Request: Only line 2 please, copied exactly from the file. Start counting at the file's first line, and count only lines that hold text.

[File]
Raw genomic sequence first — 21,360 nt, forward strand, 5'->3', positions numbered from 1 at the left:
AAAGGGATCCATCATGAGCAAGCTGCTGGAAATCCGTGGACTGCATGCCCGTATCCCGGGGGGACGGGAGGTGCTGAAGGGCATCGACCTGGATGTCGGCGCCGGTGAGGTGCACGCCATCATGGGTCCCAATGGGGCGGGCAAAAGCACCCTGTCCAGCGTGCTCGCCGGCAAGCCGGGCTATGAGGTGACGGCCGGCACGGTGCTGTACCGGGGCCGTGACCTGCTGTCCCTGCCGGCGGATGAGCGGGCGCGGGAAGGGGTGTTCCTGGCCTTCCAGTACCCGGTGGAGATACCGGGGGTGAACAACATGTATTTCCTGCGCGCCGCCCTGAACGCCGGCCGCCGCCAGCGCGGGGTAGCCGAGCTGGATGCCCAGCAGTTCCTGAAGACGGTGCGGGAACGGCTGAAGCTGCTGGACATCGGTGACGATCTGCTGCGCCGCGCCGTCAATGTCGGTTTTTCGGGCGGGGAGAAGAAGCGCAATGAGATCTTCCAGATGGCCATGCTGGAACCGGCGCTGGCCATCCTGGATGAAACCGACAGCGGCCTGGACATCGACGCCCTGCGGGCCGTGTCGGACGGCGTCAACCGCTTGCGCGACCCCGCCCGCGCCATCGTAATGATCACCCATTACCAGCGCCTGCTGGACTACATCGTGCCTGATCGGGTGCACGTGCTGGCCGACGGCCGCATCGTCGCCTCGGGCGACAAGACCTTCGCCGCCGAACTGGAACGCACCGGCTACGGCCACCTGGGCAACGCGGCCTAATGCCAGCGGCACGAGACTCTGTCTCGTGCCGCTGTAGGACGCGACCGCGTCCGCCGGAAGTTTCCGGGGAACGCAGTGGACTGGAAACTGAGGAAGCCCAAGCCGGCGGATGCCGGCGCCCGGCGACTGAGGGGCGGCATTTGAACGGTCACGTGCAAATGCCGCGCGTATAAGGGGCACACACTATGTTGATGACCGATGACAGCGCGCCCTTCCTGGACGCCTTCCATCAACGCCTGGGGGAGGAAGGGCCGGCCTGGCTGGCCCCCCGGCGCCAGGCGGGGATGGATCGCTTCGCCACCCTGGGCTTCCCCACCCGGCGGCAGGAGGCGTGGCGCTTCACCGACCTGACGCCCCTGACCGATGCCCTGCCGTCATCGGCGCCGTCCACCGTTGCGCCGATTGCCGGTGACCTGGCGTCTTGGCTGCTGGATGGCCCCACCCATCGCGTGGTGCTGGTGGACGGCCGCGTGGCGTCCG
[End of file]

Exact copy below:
AAAGGGATCCATCATGAGCAAGCTGCTGGAAATCCGTGGACTGCATGCCCGTATCCCGGGGGGACGGGAGGTGCTGAAGGGCATCGACCTGGATGTCGGCGCCGGTGAGGTGCACGCCATCATGGGTCCCAATGGGGCGGGCAAAAGCACCCTGTCCAGCGTGCTCGCCGGCAAGCCGGGCTATGAGGTGACGGCCGGCACGGTGCTGTACCGGGGCCGTGACCTGCTGTCCCTGCCGGCGGATGAGCGGGCGCGGGAAGGGGTGTTCCTGGCCTTCCAGTACCCGGTGGAGATACCGGGGGTGAACAACATGTATTTCCTGCGCGCCGCCCTGAACGCCGGCCGCCGCCAGCGCGGGGTAGCCGAGCTGGATGCCCAGCAGTTCCTGAAGACGGTGCGGGAACGGCTGAAGCTGCTGGACATCGGTGACGATCTGCTGCGCCGCGCCGTCAATGTCGGTTTTTCGGGCGGGGAGAAGAAGCGCAATGAGATCTTCCAGATGGCCATGCTGGAACCGGCGCTGGCCATCCTGGATGAAACCGACAGCGGCCTGGACATCGACGCCCTGCGGGCCGTGTCGGACGGCGTCAACCGCTTGCGCGACCCCGCCCGCGCCATCGTAATGATCACCCATTACCAGCGCCTGCTGGACTACATCGTGCCTGATCGGGTGCACGTGCTGGCCGACGGCCGCATCGTCGCCTCGGGCGACAAGACCTTCGCCGCCGAACTGGAACGCACCGGCTACGGCCACCTGGGCAACGCGGCCTAATGCCAGCGGCACGAGACTCTGTCTCGTGCCGCTGTAGGACGCGACCGCGTCCGCCGGAAGTTTCCGGGGAACGCAGTGGACTGGAAACTGAGGAAGCCCAAGCCGGCGGATGCCGGCGCCCGGCGACTGAGGGGCGGCATTTGAACGGTCACGTGCAAATGCCGCGCGTATAAGGGGCACACACTATGTTGATGACCGATGACAGCGCGCCCTTCCTGGACGCCTTCCATCAACGCCTGGGGGAGGAAGGGCCGGCCTGGCTGGCCCCCCGGCGCCAGGCGGGGATGGATCGCTTCGCCACCCTGGGCTTCCCCACCCGGCGGCAGGAGGCGTGGCGCTTCACCGACCTGACGCCCCTGACCGATGCCCTGCCGTCATCGGCGCCGTCCACCGTTGCGCCGATTGCCGGTGACCTGGCGTCTTGGCTGCTGGATGGCCCCACCCATCGCGTGGTGCTGGTGGACGGCCGCGTGGCGTCCG